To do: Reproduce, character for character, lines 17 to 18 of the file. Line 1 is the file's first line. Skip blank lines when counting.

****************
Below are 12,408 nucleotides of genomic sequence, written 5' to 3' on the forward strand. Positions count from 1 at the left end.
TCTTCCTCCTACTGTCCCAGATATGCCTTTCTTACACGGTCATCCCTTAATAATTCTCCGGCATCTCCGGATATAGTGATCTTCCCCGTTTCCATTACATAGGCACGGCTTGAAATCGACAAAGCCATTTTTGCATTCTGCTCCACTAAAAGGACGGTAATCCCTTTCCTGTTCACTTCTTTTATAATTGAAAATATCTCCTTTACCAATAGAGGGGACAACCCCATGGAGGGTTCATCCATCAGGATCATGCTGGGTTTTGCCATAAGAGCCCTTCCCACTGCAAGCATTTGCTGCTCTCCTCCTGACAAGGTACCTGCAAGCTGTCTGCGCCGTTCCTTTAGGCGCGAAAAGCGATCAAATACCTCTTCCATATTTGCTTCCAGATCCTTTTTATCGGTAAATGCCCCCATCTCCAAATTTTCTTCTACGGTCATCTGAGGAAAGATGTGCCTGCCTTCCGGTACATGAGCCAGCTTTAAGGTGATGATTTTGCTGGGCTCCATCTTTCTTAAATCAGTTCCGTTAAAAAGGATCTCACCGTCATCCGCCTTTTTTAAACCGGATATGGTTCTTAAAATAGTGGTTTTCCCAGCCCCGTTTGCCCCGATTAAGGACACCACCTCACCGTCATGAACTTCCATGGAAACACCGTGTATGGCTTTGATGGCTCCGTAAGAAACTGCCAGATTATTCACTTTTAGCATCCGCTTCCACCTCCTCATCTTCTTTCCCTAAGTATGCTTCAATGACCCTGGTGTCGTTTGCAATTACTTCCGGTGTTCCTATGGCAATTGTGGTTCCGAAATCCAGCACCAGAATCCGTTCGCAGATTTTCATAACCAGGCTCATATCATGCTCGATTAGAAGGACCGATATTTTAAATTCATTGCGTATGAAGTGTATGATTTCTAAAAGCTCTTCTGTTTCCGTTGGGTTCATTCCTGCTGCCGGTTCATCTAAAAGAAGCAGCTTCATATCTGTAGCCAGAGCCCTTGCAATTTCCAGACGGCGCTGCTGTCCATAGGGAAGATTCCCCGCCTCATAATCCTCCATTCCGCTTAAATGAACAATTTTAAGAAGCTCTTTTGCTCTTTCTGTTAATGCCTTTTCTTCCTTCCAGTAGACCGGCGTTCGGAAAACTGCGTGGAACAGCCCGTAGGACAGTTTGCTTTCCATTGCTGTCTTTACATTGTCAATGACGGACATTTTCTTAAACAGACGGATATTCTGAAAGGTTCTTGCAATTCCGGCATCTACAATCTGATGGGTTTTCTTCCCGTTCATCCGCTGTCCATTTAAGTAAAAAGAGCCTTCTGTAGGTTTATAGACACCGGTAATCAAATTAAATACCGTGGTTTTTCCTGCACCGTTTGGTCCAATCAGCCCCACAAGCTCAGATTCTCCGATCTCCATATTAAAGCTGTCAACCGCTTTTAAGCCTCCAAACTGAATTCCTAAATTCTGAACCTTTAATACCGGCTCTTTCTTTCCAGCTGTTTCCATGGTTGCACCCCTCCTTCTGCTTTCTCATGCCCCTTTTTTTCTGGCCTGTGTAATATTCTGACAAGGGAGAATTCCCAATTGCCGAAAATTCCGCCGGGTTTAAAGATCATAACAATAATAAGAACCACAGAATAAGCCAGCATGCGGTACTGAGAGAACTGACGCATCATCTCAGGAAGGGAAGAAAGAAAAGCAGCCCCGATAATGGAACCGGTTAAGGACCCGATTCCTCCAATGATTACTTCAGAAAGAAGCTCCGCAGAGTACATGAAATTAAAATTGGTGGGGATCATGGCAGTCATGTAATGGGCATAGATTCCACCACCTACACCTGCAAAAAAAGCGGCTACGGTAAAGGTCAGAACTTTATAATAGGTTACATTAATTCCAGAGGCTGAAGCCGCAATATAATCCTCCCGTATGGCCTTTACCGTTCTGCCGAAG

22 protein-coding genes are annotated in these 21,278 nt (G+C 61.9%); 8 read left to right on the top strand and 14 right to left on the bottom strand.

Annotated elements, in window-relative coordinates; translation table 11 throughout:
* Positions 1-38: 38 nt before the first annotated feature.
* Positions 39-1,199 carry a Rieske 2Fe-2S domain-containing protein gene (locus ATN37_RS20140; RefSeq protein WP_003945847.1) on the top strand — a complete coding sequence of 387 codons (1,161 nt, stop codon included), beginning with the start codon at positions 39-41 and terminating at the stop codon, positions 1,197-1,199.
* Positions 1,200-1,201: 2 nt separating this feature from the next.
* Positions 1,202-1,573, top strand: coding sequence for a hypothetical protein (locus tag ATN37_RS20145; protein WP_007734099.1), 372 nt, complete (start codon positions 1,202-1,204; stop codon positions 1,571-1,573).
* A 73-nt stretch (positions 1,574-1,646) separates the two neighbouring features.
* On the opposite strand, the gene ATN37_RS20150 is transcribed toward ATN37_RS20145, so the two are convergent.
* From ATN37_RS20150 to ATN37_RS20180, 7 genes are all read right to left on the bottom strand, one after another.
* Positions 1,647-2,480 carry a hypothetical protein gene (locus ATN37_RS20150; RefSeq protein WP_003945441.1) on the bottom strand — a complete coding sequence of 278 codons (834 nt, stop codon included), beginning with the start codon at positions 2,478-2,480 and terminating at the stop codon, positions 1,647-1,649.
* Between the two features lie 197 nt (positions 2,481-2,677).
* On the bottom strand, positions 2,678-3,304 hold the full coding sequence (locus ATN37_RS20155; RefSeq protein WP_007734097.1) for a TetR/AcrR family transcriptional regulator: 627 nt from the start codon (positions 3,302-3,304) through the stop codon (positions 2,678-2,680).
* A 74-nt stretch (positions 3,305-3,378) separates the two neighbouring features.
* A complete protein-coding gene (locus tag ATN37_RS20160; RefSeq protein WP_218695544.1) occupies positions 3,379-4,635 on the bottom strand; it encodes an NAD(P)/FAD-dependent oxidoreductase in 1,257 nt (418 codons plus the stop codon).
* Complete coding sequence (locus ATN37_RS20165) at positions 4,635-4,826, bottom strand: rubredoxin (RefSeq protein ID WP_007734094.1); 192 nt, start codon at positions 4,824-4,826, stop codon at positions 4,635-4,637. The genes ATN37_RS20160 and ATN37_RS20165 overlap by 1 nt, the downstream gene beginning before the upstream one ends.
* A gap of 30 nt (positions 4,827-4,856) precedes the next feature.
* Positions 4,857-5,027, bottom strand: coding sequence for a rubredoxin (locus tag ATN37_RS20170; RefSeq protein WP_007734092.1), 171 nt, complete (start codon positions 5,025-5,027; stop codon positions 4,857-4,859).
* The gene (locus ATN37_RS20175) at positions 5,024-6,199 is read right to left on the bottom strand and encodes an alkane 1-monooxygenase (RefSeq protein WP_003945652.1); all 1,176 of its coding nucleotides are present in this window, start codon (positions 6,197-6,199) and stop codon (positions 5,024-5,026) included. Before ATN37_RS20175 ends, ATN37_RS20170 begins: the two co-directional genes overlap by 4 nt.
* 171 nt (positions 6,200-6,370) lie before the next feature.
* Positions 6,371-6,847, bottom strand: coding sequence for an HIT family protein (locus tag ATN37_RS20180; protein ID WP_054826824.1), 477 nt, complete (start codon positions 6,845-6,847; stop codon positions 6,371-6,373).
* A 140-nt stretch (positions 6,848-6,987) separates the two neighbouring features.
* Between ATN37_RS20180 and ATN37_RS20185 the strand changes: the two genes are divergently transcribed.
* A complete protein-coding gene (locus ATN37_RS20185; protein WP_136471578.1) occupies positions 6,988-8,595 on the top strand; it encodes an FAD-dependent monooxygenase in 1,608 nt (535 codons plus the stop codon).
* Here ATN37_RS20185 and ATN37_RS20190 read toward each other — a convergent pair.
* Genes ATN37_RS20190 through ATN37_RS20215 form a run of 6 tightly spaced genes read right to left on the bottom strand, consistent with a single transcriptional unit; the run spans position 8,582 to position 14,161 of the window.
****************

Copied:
* Complete coding sequence (locus ATN37_RS20165) at positions 4,635-4,826, bottom strand: rubredoxin (RefSeq protein ID WP_007734094.1); 192 nt, start codon at positions 4,824-4,826, stop codon at positions 4,635-4,637. The genes ATN37_RS20160 and ATN37_RS20165 overlap by 1 nt, the downstream gene beginning before the upstream one ends.
* A gap of 30 nt (positions 4,827-4,856) precedes the next feature.